Rescued pilot gets warm welcome at the White House

June 13, 1995|By Carl M. Cannon | Carl M. Cannon,Washington Bureau of The Sun

WASHINGTON -- Capt. Scott F. O'Grady subsisted on a diet of insects, grass and water for six days as he avoided Serbian patrols in Bosnia last week. But at the White House yesterday, the fare was decidedly better -- and the hospitality a whole lot warmer.

"Basher 52, it's good to have you home," President Clinton said, using the pilot's code name and saluting him smartly. Asked how it felt to be home, the 29-year-old Air Force captain gave a one-word reply: "Unbelievable."

Captain O'Grady and his family were treated to a lunch of vegetable gazpacho, lump crab meat salad, macadamia-crusted lamb chops with layered potatoes and mushrooms, spring greens and asparagus, followed by cherry sherbet and fresh fruits.

Even in the best of times, though, the pilot is used to military food, and may have been a bit overwhelmed. "Mr. President, you'll excuse me if I don't eat the salad," he quipped.

Before the lunch, Captain O'Grady sat in the Oval Office in the chair usually reserved for Vice President Al Gore -- Mr. Gore sat on the couch -- where he told the president how he had hidden in the woods as armed Serbian patrols passed within four or five feet.

Later yesterday, he journeyed with the president to the Pentagon, where they were joined by Defense Secretary William J. Perry and Gen. John M. Shalikashvili, chairman of the Joint Chiefs of Staff, for a tribute not just to the pilot, but to those who rescued him.

Captain O'Grady's heady day in Washington came five days after his rescue in Bosnia, where his F-16 jet was downed by a Serb-fired SAM-6 missile while on routine patrol to enforce the United Nations' no-fly zone in the Balkans.

Recapping the effort that went into Captain O'Grady's rescue after he was located, General Shalikashvili said: "Two hours and five minutes later, [Marine] Col. Marty Berndt reached out his hand and pulled Scott aboard the rescue helicopter."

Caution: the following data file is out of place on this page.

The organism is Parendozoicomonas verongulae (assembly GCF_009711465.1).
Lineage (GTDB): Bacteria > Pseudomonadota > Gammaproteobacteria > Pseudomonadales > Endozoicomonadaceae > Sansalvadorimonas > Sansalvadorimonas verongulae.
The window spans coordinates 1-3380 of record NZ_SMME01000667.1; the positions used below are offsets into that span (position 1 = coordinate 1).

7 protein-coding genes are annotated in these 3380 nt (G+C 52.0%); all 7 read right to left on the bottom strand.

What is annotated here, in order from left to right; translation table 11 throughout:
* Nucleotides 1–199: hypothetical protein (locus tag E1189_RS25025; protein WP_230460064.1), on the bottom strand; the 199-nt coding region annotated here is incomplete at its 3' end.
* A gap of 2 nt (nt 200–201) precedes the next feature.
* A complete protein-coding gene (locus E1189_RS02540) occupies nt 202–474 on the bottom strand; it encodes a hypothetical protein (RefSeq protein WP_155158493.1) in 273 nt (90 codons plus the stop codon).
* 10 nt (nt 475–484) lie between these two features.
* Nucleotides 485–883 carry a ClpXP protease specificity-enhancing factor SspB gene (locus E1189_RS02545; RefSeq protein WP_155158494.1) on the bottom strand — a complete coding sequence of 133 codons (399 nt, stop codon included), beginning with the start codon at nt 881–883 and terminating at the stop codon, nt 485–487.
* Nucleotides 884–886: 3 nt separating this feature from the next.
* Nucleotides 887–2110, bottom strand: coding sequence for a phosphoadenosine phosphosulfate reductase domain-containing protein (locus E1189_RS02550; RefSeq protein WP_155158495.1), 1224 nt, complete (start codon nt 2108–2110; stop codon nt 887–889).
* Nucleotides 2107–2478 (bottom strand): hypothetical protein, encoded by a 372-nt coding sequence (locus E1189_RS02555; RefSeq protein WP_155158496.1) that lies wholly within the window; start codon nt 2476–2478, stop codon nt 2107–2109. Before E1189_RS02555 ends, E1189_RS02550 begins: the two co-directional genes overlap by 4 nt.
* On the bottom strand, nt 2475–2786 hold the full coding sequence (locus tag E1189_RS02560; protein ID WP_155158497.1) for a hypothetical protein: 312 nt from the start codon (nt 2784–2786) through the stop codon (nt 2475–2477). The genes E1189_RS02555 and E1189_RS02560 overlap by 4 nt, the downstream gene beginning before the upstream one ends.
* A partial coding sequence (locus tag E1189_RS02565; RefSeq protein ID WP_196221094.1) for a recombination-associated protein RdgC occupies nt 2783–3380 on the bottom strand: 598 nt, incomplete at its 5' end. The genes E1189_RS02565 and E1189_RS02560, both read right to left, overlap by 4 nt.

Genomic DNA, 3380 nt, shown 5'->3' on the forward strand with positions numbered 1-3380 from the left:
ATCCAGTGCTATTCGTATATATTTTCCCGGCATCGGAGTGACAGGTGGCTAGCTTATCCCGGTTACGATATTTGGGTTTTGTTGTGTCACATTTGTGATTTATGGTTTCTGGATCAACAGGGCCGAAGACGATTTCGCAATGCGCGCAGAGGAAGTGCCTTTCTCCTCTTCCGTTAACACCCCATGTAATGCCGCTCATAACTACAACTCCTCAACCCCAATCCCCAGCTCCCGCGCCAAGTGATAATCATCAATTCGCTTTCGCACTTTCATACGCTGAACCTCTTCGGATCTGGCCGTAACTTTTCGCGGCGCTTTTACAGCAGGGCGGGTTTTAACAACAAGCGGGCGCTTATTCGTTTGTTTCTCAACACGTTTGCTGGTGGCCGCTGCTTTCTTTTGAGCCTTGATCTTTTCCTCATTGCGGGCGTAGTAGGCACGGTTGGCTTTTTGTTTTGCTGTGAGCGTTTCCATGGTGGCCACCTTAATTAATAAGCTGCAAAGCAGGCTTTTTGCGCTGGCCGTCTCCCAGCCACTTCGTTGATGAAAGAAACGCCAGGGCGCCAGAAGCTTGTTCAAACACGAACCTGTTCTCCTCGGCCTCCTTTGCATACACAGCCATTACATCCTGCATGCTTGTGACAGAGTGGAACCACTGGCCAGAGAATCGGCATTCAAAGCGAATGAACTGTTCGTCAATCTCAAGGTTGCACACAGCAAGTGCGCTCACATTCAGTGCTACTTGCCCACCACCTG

"The professionalism, the courage, the inner strength of Captain O'Grady, and every member of the team that brought him home, was a vivid reminder -- if reminders we need -- that our greatest strength and the source of our deepest pride are our men and women in uniform," the general said.

Mr. Perry praised the training and technology that went into the rescue, the cool-headedness of Captain O'Grady -- and the efficiency of the U.S. Marines.

Added President Clinton: "Last week those of you who brought life to that training and saved one brave man's life said more about what we stand for as a country, what our values are and what our commitments are than any words the rest of us could ever utter."

For his part, Captain O'Grady first thanked God for his deliverance, as he has in all of his public appearances. And when invited by the president to speak his heart and mind "to the people who gave him back his freedom," the captain made this statement:

"If you'll allow me the honor to accept all of this fanfare in the honor of those men and women who deserved it more and didn't get it serving their country -- not just in the United States but also in NATO and the United Nations peace corps -- to those men and women who suffered a lot more than I went through, those who were POWs, those who gave the ultimate sacrifice both in wartime and peacetime for their countries, if you could do that for me, then I'll accept all this."

The audience in uniform applauded warmly, cheered by the appearance of such a humble young man, and by words spoken by Mr. Perry, who drew a parallel between Captain O'Grady's rescue and a famous letter written by William T. Sherman, the Civil War Union general, to his superior, Gen. Ulysses S. Grant.

It is a letter that sums up the faith those in the field must have for those who sent them there. "I knew wherever I was, that you thought of me," Sherman wrote, "and if I got in a tight place, you would come."

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